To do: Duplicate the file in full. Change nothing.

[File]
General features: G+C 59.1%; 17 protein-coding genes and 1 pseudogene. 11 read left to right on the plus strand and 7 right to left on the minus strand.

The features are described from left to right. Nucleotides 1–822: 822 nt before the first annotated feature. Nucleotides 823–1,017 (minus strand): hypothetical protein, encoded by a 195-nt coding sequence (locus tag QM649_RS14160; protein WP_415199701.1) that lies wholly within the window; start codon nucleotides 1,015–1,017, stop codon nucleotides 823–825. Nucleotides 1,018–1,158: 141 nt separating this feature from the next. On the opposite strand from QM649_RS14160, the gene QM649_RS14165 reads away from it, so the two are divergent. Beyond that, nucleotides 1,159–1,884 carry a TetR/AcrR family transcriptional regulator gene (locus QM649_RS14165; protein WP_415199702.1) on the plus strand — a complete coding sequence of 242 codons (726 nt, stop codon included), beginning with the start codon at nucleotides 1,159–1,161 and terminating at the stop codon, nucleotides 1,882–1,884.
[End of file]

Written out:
General features: G+C 59.1%; 17 protein-coding genes and 1 pseudogene. 11 read left to right on the plus strand and 7 right to left on the minus strand.

The features are described from left to right. Nucleotides 1–822: 822 nt before the first annotated feature. Nucleotides 823–1,017 (minus strand): hypothetical protein, encoded by a 195-nt coding sequence (locus tag QM649_RS14160; protein WP_415199701.1) that lies wholly within the window; start codon nucleotides 1,015–1,017, stop codon nucleotides 823–825. Nucleotides 1,018–1,158: 141 nt separating this feature from the next. On the opposite strand from QM649_RS14160, the gene QM649_RS14165 reads away from it, so the two are divergent. Beyond that, nucleotides 1,159–1,884 carry a TetR/AcrR family transcriptional regulator gene (locus QM649_RS14165; protein WP_415199702.1) on the plus strand — a complete coding sequence of 242 codons (726 nt, stop codon included), beginning with the start codon at nucleotides 1,159–1,161 and terminating at the stop codon, nucleotides 1,882–1,884.